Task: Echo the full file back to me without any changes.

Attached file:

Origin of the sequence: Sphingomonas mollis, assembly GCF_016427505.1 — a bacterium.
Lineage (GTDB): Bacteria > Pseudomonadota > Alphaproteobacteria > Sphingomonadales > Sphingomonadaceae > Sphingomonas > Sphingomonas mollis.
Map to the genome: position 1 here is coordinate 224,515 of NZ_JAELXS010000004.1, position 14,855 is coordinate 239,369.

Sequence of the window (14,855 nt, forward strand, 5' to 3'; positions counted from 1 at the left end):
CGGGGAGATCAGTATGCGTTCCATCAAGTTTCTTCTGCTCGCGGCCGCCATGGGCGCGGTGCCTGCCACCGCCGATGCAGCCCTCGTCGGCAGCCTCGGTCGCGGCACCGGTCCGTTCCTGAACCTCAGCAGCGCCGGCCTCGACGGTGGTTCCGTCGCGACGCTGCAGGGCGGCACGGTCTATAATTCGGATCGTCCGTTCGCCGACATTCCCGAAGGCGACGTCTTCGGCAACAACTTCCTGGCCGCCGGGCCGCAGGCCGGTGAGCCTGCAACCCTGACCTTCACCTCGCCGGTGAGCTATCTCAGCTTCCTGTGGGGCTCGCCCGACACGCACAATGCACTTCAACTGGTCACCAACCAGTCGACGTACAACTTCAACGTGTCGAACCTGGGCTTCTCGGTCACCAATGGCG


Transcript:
Origin of the sequence: Sphingomonas mollis, assembly GCF_016427505.1 — a bacterium.
Lineage (GTDB): Bacteria > Pseudomonadota > Alphaproteobacteria > Sphingomonadales > Sphingomonadaceae > Sphingomonas > Sphingomonas mollis.
Map to the genome: position 1 here is coordinate 224,515 of NZ_JAELXS010000004.1, position 14,855 is coordinate 239,369.

Sequence of the window (14,855 nt, forward strand, 5' to 3'; positions counted from 1 at the left end):
CGGGGAGATCAGTATGCGTTCCATCAAGTTTCTTCTGCTCGCGGCCGCCATGGGCGCGGTGCCTGCCACCGCCGATGCAGCCCTCGTCGGCAGCCTCGGTCGCGGCACCGGTCCGTTCCTGAACCTCAGCAGCGCCGGCCTCGACGGTGGTTCCGTCGCGACGCTGCAGGGCGGCACGGTCTATAATTCGGATCGTCCGTTCGCCGACATTCCCGAAGGCGACGTCTTCGGCAACAACTTCCTGGCCGCCGGGCCGCAGGCCGGTGAGCCTGCAACCCTGACCTTCACCTCGCCGGTGAGCTATCTCAGCTTCCTGTGGGGCTCGCCCGACACGCACAATGCACTTCAACTGGTCACCAACCAGTCGACGTACAACTTCAACGTGTCGAACCTGGGCTTCTCGGTCACCAATGGCG